I Am Not a Witch
(UK/France, 92 min.)
Written and directed by Rungano Nyoni
Starring: Margaret Mulubwa, Henry Phir,
The inciting event of I am not a Witch could easily be a scene from Monty Python and the Holy Grail. A woman fetches a bucket of water and drops it when she encounters a young girl on the path home. Her explanation for being startled? The little kid’s a witch.
In the absence of any hard evidence confirming the ludicrous testimony of the trivial affair, the court calls upon a bona fide witch doctor who administers a test. Upon a killing a chicken, if the bird dies in a circle drawn on the floor, then the girl’s a witch. The flying circus roars and the poor girl soon finds herself in a coven in the desert, which is really just a forced labour camp for marginalized women. The girl, dubbed “Shula” by her fellow “witches,” moves around the fields attached to a ribbon is advised that any attempt to escape will render her into a goat. She’s a slave of an occult variety.
Shula’s fate becomes increasingly peculiar as a government official, Mr. Banda (Henry Phir), exploits her as his personal slave. This poor girl—remember, she’s only eight years old—must play judge and jury to various sham trials akin the one that determined her fate. Endowed by the masses with utterly bogus sage wisdom, Mr. Banda lets Shula render verdicts on petty thefts and other misdemeanors simply by seeking her gut feeling. She’s basically playing “eenie meenie miney mo” with the fates of villagers who believe in the power of witches. I am Not a Witch sees the affair spill out into layers of oppression as women and the poor become slaves to rhetoric and have their own folklore and beliefs used against them for the gain of a powerful few.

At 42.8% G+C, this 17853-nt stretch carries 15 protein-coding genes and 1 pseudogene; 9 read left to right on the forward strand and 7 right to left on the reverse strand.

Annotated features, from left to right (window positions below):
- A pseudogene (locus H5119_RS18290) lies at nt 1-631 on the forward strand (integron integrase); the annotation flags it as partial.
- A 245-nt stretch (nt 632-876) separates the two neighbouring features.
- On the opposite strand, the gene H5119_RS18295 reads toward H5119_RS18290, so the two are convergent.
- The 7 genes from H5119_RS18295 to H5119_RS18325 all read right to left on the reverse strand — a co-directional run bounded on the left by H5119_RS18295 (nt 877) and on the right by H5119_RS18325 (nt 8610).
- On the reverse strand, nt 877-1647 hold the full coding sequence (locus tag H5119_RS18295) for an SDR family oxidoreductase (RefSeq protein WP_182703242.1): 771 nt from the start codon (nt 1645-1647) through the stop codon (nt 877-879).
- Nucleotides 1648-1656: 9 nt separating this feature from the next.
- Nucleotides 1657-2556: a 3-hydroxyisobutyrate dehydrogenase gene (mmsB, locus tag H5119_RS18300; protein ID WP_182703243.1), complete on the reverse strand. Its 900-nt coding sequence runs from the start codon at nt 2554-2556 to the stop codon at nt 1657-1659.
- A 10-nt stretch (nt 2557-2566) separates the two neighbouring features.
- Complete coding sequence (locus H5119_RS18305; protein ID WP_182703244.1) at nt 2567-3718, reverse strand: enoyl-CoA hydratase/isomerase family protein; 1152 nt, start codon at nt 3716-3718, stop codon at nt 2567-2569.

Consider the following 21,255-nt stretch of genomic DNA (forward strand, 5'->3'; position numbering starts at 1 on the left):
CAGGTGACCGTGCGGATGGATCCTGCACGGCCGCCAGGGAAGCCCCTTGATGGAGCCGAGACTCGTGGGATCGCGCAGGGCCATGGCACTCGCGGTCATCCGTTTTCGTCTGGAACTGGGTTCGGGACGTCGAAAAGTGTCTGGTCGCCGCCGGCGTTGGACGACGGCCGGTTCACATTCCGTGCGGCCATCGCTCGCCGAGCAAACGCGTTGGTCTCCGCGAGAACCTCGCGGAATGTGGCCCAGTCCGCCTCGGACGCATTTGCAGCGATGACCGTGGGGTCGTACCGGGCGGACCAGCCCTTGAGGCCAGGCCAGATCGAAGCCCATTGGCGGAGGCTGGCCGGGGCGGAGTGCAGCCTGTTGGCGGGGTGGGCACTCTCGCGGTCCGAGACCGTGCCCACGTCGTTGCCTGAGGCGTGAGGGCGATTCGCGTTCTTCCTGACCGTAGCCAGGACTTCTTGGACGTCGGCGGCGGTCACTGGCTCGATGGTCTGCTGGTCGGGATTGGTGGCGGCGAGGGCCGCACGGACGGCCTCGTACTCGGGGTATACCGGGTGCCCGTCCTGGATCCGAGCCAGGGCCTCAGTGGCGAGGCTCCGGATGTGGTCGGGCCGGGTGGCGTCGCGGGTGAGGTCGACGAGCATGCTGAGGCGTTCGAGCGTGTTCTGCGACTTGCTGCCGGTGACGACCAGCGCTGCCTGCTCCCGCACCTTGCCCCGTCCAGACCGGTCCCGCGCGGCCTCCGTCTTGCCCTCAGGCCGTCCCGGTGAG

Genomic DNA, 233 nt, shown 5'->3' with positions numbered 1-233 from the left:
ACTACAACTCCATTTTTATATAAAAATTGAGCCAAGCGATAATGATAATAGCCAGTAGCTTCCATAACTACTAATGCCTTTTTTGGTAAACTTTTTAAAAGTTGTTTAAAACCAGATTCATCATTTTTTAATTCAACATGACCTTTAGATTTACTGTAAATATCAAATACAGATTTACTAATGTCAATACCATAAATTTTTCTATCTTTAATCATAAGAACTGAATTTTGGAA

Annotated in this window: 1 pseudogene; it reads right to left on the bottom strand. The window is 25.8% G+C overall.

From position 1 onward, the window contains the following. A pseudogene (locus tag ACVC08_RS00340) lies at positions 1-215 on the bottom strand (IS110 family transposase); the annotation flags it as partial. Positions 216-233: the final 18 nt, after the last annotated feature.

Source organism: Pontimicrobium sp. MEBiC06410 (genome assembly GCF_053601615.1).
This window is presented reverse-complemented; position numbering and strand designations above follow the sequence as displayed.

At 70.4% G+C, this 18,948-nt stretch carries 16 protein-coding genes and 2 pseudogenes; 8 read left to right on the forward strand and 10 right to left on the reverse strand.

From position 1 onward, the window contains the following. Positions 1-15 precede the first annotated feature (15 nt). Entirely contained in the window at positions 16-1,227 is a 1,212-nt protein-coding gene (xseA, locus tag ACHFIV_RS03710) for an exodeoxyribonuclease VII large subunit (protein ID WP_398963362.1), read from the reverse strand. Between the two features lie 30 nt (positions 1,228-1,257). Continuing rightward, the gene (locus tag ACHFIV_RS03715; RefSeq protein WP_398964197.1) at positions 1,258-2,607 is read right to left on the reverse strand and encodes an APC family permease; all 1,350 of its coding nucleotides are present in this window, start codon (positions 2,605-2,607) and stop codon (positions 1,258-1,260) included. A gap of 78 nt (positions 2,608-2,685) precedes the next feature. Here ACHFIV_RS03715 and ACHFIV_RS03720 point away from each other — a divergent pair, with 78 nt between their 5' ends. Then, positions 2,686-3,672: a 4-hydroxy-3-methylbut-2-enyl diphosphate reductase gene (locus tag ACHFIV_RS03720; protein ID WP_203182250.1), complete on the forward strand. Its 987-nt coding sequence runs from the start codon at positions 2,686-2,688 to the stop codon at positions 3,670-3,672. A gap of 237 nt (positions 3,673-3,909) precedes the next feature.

Newcomer writer/director Rungano Nyoni offers an enigmatic portrait of a peculiar scenario. She examines the charge of witchcraft from a personal, rather than political level, keeping the story of the reluctant witch on the level of myth as the tale sees the poor girl exploited as a tool against the masses. I am Not a Witch doesn’t need to get explicitly political, either, when it presents such a compelling and empathetic innocent as the target of an unsavoury curse. Mulubwa is a wide-eyed miracle of a young performer.
Nyoni proves herself a natural behind the camera, too. I am Not a Witch, which is the UK’s adventurous bid in this year’s Best Foreign Language Film Oscar race, is one of the most original films of the year. The director’s intuition creates a beguiling, mysterious atmosphere that conveys a wealth of information about the dynamics of class, race, and capital through unpretentiously devised scenarios and characters. Her sense of style is a marvel with the white ribbons that imprison the witches blowing in the wind like currents of power and control, brutal weapons in their innocence and familiarity. Nyoni’s trust in Mulubwa to carry the film is a gamble that rewards. She barely says a word throughout the film and moves about the hellish scenario dumbstruck, letting the fear, anger, confusion, and defiance cast a spell over a viewer to draw them into Witch’s brew. I am Not a Witch is a simple fable of great power.
I am Not a Witch screens at the European Union Film Festival in Toronto on Nov. 21.
Please visit EUFFTO.com for more info on this year’s festival.